The four have from 69.6 percent to 93.9 percent of their students qualifying for free or reduced-price lunch, a common measure of poverty in school districts; the state average is 48.8 percent. In Wilder, which ranks No. 1 in the state for student poverty, a two-year levy failed on May 20 by 25 votes; the district is trying again Aug. 26. You can read Richert’s full report here.
Idaho led the nation for cuts in per-student public school spending through the recession, according to an analysis by ESPN’s FiveThirtyEight blog, spending 12.3 percent less per student in the 2011-12 school year than in 2008-09. That’s using inflation-adjusted figures. New Mexico came in second with an 11.9 percent cut, and just four other states, North Carolina, Florida, Georgia and California, had cuts of more than 10 percent. Thirteen states actually increased per-student spending during that time period, led by North Dakota with a 7.7 percent increase and New Hampshire with 6 percent. Washington showed a decrease of 5.7 percent; Utah had a cut of 8.9 percent; Oregon was down 9.7 percent; and Montana saw a 2.7 percent cut.
Ben Casselman, chief economics writer for FiveThirtyEight, a data journalism site, analyzed the figures and found that overall, the states that already spent less per student, like Idaho and Utah, made the biggest cuts. You can see his full post here.
Some members of Idaho’s State Board of Education, meeting today in Lewiston, were sharply critical of state Superintendent of Schools Tom Luna’s proposal for a 5.9 percent funding increase for public schools next year, Clark Corbin of Idaho EdNews reports, with board member Bill Goesling terming it “unacceptable” and saying it would come at the expense of the state’s colleges and universities. “I think at some point the board is going to have stand up and say, ‘This is not going to work for higher education,’ ” Goesling said.
The public school budget proposal is aimed at phasing in the recommendations of a 31-member education reform task force that included four state board members. It doesn’t address higher ed funding.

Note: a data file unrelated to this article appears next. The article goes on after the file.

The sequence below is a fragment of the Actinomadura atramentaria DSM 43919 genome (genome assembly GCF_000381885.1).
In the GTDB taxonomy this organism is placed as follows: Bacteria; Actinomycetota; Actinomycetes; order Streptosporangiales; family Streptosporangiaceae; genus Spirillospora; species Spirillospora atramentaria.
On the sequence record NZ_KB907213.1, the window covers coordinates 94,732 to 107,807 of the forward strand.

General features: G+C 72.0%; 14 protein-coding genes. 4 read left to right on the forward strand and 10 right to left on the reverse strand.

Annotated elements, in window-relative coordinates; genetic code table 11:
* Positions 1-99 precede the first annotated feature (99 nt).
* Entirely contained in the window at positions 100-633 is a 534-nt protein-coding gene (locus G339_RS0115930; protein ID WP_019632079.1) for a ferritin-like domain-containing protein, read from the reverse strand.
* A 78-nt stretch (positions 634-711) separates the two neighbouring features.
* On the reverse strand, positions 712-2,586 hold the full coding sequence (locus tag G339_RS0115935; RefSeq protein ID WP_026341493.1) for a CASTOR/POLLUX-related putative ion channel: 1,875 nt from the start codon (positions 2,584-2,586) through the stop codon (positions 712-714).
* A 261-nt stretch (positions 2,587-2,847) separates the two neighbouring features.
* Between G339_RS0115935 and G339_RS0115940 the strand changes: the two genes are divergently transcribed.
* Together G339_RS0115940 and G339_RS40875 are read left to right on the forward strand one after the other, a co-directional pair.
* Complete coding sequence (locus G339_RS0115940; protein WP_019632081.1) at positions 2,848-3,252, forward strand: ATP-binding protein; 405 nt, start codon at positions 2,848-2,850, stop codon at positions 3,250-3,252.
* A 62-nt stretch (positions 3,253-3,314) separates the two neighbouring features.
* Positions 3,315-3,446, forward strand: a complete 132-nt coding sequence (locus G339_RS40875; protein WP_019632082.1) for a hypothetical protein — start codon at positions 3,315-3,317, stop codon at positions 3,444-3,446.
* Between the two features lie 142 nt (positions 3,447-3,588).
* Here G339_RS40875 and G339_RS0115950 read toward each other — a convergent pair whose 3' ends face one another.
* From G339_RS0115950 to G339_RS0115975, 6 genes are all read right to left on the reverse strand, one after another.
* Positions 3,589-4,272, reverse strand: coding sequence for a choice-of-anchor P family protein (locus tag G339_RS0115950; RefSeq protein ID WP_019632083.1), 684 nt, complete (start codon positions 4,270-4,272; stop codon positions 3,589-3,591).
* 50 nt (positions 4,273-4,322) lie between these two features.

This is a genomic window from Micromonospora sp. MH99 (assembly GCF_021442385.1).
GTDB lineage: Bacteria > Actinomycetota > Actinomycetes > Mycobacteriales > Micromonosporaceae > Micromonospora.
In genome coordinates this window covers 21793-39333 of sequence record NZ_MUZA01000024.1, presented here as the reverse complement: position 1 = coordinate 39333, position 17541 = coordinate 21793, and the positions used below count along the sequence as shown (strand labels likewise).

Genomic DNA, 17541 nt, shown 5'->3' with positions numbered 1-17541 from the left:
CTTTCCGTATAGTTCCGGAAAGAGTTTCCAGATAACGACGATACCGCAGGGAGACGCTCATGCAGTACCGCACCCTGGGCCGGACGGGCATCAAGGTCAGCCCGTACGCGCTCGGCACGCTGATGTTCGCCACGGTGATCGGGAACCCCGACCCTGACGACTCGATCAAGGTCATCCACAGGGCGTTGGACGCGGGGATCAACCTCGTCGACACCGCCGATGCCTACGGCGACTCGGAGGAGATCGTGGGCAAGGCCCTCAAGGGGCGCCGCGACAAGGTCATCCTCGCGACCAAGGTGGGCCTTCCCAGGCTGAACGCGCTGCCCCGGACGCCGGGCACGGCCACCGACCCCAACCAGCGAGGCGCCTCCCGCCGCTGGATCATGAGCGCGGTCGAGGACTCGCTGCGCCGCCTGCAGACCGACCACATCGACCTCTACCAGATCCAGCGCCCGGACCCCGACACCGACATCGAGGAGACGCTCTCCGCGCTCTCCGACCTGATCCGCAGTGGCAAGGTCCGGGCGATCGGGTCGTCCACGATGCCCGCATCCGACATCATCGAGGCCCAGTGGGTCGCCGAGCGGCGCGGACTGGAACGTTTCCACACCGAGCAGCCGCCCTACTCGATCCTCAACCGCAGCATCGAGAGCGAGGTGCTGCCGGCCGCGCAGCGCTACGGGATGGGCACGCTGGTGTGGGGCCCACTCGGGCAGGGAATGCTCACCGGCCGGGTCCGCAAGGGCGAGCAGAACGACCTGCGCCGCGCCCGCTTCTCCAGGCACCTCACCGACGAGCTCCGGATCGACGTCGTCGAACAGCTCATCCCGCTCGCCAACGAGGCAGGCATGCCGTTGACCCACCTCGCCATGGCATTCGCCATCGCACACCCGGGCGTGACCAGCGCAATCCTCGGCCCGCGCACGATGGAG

State Board member Milford Terrell said, “The fact is these numbers are staggering when you look at where we are going and what we are doing and who is going to be robbed in this whole spectrum of moneys.” But member Richard Westerberg, who headed the task force, responded, “I don’t think anyone on the board or in the room would argue that we have adequately funded K-12 education.” You can read Corbin’s full report here.
Legislative budget writers are hearing a presentation this morning on the education stakeholders task force recommendations, which have been endorsed by Gov. Butch Otter and state schools Superintendent Tom Luna. “If the recommendations were implemented today, it’s a range of $346 million to $406 million dollars” in fiscal impact to the state, legislative budget analyst Paul Headlee told the Joint Finance-Appropriations Committee. That estimate is for the minimum costs. Some of the 20 recommendations from the task force wouldn’t require more state spending, such as moving to a “mastery-based” system for advancing students from one grade to the next; enhancing pre-service teaching opportunities; and adopting new teacher preparation recommendations.
The priciest items on the list: $82 million to restore operational funds cut from the schools during the state’s economic downturn, and $252 million for a new career ladder system for paying teachers, which would include substantially boosting pay and shifting to a three-tiered professional licensing system. Luna this week unveiled his budget request for next year, which seeks to phase in the proposals over the next five to six years.
Headlee noted that the career ladder recommendation, if phased in over six years as recommended, would cost $42 million next year, split into $26 million for the first year of the new ladder, and $15.9 million for leadership awards. That’s roughly equivalent to a 3.7 percent increase in teacher pay overall next year for the career ladder changes, and another 2.2 percent from the leadership awards. You can see Headlee’s full presentation here.